We talk to Brennan IT Senior Projects Engineer, George Parker, about the technologies that make Disaster Recovery (DR)-friendly environments.

With everything from natural crises to ransomware attacks making news recently, it would be good to think that every organisation has revisited their DR plan. According to George Parker, though, lack of resources and complexity can mean there are gaps.

“A number of businesses have made a plan, but haven’t fully tested it, which means they don’t really know if it will work as they hope,” says George.

Complexity is something that must be tackled urgently if disaster recovery plans are to stand up to testing.

“If you don’t have visibility of everything, it is very hard to make sure it is backed up, and you can’t be sure it is protected in your DR plan.”

Solutions like hybrid IT are easing the pain, and making strong disaster recovery plans more feasible, according to George. The advent of mature cloud-computing solution providers means businesses can make better technical decisions on where to best place their infrastructure, while technologies such as hyperconverged IT provides visibility of the entire environment, from a single point.

“When you can see it, you can plan for it,” said George.

This means, he said, that to get a disaster recovery plan right, you first must take a step back.

Disaster Recovery Options

There are several options when it comes to planning and designing your business’s disaster recovery, such as:

  1. Private Cloud
    “First, you need to decide the best place to run your applications. For any application or workload that contains sensitive data, such as your customer’s personal details or credit card information, it is best to build your own private cloud – either on-premise or with your managed service provider,” said George.

    This private cloud might also accommodate intellectual property and data that is required by legislation to reside locally. It also makes more sense for applications that demand very low latency or require high-bandwidth consumption.
     
  2. Hyperconverged IT
    A hyperconverged IT solution using current technology would incorporate highly-dense, 10GB-plus uplinks from the servers divide and share traffic produced by the virtual machines (VMs), meaning no more spaghetti-style cabling to test the sanity of the IT department. Faced with putting a disaster recovery plan into action, nobody wants to be untangling a web of wires.

    Flash-first storage systems are no longer only for those with huge budgets, signalling a departure from the usual bottlenecks for organisations with more modest means. They may use externally connected SAS or fibre-channel fabric storage arrays. Alternatively, software-defined storage is increasingly an option, using software to build commodity servers into a highly-available converged storage cluster – complete with features found in traditional external storage.

    Blade systems can, said George, be an attractive way of building this infrastructure.

    “The network and storage traffic can be virtualised and abstracted by using high-speed adaptors within each blade, interconnected to a common back-plane using ‘Flex-fabric’ switches that segregate storage and network traffic.”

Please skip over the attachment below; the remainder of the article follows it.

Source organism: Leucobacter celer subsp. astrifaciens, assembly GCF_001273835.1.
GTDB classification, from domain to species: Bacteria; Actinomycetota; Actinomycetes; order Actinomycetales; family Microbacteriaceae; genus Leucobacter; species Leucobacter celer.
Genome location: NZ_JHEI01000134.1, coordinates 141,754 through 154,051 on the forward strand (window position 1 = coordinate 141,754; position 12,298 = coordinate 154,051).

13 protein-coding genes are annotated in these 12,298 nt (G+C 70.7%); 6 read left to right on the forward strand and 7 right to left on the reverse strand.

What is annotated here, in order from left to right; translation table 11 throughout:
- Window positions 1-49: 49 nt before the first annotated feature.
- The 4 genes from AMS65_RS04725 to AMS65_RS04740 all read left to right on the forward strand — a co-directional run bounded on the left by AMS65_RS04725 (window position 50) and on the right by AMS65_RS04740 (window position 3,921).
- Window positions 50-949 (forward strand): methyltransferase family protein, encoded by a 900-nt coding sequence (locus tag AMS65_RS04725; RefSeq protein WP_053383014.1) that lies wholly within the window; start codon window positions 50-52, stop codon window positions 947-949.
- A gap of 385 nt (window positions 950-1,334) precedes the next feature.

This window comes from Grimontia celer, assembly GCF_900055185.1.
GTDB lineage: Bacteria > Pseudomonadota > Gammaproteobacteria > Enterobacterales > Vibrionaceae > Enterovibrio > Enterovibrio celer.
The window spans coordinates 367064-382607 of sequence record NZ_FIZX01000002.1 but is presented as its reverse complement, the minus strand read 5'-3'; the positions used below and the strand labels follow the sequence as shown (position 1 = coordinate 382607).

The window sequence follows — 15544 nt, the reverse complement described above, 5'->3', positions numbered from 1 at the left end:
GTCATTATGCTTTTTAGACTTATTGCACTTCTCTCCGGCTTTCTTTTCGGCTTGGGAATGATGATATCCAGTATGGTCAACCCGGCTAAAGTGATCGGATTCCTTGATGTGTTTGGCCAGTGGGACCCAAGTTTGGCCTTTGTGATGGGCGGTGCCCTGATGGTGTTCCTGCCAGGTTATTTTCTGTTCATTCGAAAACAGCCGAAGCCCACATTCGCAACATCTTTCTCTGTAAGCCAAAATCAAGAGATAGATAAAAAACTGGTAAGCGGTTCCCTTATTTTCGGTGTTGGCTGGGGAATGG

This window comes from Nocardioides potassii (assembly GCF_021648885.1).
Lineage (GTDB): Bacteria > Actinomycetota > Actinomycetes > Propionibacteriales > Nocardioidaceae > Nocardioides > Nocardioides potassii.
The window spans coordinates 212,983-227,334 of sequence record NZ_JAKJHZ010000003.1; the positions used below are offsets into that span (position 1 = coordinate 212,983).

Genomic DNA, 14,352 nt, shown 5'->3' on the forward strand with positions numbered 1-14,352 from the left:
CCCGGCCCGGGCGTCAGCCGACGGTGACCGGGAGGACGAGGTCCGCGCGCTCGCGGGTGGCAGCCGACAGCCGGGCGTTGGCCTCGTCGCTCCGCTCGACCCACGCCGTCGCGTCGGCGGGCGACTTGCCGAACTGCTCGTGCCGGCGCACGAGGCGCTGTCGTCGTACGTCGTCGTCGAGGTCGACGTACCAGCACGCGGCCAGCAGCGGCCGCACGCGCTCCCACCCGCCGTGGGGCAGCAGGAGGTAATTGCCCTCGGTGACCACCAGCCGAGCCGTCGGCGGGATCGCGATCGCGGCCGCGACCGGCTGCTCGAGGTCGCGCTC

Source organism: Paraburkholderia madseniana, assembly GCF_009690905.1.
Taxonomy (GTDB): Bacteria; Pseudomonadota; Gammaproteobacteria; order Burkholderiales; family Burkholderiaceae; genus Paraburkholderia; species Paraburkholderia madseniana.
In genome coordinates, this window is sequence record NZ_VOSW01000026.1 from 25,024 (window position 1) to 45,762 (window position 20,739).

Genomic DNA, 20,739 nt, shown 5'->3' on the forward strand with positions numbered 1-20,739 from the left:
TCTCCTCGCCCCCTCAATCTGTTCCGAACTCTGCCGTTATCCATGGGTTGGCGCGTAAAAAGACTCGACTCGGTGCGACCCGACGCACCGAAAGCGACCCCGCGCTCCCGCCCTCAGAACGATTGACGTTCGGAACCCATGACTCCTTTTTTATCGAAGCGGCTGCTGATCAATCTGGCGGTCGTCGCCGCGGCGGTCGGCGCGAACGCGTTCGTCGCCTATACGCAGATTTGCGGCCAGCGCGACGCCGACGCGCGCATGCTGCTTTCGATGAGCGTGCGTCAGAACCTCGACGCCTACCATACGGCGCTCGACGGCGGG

Recommended Hyperconverged IT Solutions

To reap the benefits, George recommends using proven, industry-leading hypervisor solutions –HPE’s SimpliVity already has a steady footprint in Australia’s mid-sized businesses.

“Tools like Microsoft Office productivity, email, intranets, and archived data are best placed in your chosen cloud environment,” said George. “That takes away yet more complexity in order to focus on keeping data safe.”

“Your data backup solution can back up data directly from storage snapshots, even backups of entire VMs with granular restore ability where you need to keep multiple backup copies.”

Your primary backup copy is typically stored on on-premise near-source production VMs for short-term retention and high-speed restore times. Secondary copies are sent seamlessly to your offsite cloud backup repository.

“This type of environment enables you to recover from ransomware attacks. Often, once viruses have spread within your private cloud, they also infect your backup server and local backup repositories, so having secondary backup copies elsewhere, in multiple locations, means you can recover your systems to the point in time before the attack occurred,” said George.

Hosted Disaster Recovery vs. Cloud Disaster Recovery

Disaster Recovery is greatly simplified in a virtualised cloud world, said George. By using host-based or hypervisor-based disaster recovery solutions, you are free to use a mixture of server and storage hardware in your Production and DR facilities. Virtual machines can then be replicated to your own disaster recovery facility to a cloud provider’s facility, or a combination of both. You may even, said George, opt for Disaster Recovery-as-a-Service (DRaaS), and let someone else take care of the rest.

Ultimately, although Brennan IT provides many solutions to protect your systems, George said it is good practice that will keep your systems safe. “Regularly test all of your systems thoroughly to support your DR plan, preferably with a fresh set of eyes – some cloud providers or technology partners offer this service. And you need to train staff regularly.”

“Social engineering is powerful,” said George.

“Cyber-crime can be very convincing, so you need to make sure your people know what to look for.”

Talk to the experts

Need to know more about making your environment disaster recovery-friendly? Contact us for an assessment.


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